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Hoffmann, R. A wiki for the life sciences where authorship matters. Nature Genetics (2008)

Targeted disruption of FANCC and FANCG in human cancer provides a preclinical model for specific therapeutic options.

BACKGROUND & AIMS: How specifically to treat pancreatic and other cancers harboring Fanconi anemia gene mutations has raised great interest recently, yet preclinical studies have been hampered by the lack of well-controlled human cancer models. METHODS: We endogenously disrupted FANCC and FANCG in a human adenocarcinoma cell line and determined the impact of these genes on drug sensitivity, irradiation sensitivity, and genome maintenance. RESULTS: FANCC and FANCG disruption abrogated FANCD2 monoubiquitination, confirming an impaired Fanconi anemia pathway function. On treatment with DNA interstrand-cross-linking agents, FANCC and FANCG disruption caused increased clastogenic damage, G2/M arrest, and decreased proliferation. The extent of hypersensitivity varied among agents, with ratios of inhibitory concentration 50% ranging from 2-fold for oxaliplatin to 14-fold for melphalan, a drug infrequently used in solid tumors. No hypersensitivity was observed on gemcitabine, etoposide, 3-aminobenzamide, NU1025, or hydrogen peroxide. FANCC and FANCG disruption also resulted in increased clastogenic damage on irradiation, but only FANCG disruption caused a subsequent decrease in relative survival. Finally, FANCC and FANCG disruption increased spontaneous chromosomal breakage, supporting the role of these genes in genome maintenance and likely explaining why they are mutated in sporadic cancer. CONCLUSIONS: Our human cancer cell model provides optimal controls to elucidate fundamental biologic features of individual Fanconi anemia gene defects and facilitates preclinical studies of therapeutic options. The impact of Fanconi gene defects on drug and irradiation sensitivity renders these genes promising targets for a specific, genotype-based therapy for individual cancer patients, providing a strong rationale for clinical trials.[1]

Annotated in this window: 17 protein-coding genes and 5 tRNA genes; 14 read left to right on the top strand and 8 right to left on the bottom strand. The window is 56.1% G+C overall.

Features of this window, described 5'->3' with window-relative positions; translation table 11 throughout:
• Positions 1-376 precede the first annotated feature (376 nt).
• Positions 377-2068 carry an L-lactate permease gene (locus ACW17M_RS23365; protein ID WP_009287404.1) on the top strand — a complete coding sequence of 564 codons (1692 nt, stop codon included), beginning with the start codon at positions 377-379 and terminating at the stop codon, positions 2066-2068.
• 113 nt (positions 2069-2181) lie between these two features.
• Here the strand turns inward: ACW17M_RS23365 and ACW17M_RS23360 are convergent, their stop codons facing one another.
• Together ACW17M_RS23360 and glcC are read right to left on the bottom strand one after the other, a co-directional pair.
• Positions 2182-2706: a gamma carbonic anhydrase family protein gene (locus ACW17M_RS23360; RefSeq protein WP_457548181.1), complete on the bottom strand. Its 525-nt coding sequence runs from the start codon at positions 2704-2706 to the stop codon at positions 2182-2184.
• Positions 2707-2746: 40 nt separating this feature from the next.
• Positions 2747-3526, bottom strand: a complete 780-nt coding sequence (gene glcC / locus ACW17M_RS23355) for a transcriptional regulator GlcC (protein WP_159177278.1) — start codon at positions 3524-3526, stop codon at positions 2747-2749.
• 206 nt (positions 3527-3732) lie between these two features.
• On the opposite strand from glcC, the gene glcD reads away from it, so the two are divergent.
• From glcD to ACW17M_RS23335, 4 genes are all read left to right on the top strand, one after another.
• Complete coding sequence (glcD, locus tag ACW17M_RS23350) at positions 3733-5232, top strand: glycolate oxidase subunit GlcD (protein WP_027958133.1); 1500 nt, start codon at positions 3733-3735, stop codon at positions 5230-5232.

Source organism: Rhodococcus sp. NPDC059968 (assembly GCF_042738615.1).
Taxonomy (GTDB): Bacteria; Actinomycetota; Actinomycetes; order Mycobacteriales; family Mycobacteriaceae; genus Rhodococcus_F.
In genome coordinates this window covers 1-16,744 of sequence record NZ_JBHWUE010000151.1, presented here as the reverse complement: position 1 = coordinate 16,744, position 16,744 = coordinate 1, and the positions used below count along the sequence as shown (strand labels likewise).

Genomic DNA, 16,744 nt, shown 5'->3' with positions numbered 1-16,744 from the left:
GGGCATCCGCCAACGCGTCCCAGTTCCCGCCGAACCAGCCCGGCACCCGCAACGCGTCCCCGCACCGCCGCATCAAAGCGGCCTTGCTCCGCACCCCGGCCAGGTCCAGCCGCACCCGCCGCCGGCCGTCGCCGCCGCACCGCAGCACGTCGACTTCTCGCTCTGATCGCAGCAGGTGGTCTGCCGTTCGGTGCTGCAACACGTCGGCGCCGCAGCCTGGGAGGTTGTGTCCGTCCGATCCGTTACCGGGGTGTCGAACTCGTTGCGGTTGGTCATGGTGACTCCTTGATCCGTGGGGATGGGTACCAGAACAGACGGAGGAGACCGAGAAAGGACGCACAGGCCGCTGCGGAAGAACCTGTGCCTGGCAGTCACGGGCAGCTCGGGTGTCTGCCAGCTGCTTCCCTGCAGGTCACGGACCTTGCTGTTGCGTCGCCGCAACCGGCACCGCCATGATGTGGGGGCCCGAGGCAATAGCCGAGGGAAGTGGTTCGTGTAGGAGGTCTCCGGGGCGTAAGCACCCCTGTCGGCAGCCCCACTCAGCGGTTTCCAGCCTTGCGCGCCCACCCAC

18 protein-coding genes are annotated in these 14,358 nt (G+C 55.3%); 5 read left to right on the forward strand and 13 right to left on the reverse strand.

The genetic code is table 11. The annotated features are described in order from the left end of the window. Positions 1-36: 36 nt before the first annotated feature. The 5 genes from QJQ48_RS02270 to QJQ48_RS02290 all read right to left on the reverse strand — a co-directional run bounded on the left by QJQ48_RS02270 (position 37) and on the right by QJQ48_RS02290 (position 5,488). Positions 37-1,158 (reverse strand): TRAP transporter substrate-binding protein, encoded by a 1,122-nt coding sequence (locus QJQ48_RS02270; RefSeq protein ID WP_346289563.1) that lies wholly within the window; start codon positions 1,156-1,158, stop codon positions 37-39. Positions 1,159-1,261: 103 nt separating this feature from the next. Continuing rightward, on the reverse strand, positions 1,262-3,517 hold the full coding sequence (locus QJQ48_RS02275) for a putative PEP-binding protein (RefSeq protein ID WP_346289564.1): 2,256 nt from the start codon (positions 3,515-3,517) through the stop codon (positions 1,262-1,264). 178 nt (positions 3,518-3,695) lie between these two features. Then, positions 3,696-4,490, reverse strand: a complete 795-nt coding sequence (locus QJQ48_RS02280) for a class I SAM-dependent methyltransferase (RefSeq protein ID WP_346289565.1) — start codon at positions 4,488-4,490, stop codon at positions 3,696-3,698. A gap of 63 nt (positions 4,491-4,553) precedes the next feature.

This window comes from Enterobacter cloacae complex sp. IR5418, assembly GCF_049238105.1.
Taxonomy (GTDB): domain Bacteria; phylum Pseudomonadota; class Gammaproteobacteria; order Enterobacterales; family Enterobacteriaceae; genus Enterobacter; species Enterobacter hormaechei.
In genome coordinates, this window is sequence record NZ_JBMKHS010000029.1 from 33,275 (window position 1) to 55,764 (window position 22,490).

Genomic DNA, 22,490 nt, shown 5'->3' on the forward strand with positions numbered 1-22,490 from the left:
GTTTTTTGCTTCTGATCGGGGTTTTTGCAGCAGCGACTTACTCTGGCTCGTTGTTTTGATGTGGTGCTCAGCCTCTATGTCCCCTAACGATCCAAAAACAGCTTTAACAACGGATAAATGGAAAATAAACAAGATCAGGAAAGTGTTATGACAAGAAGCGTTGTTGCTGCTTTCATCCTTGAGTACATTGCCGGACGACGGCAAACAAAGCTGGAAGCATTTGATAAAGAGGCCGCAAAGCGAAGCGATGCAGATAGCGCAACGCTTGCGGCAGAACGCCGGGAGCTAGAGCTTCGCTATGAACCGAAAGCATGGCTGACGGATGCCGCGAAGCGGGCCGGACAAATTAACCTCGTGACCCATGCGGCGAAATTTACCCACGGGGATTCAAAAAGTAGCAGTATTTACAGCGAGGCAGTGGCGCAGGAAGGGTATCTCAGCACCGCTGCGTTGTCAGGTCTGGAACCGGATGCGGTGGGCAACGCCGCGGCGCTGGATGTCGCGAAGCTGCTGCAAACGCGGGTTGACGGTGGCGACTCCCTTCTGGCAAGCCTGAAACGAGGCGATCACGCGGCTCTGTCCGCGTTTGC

1. Targeted disruption of FANCC and FANCG in human cancer provides a preclinical model for specific therapeutic options. Gallmeier, E., Calhoun, E.S., Rago, C., Brody, J.R., Cunningham, S.C., Hucl, T., Gorospe, M., Kohli, M., Lengauer, C., Kern, S.E. Gastroenterology (2006) [Pubmed]
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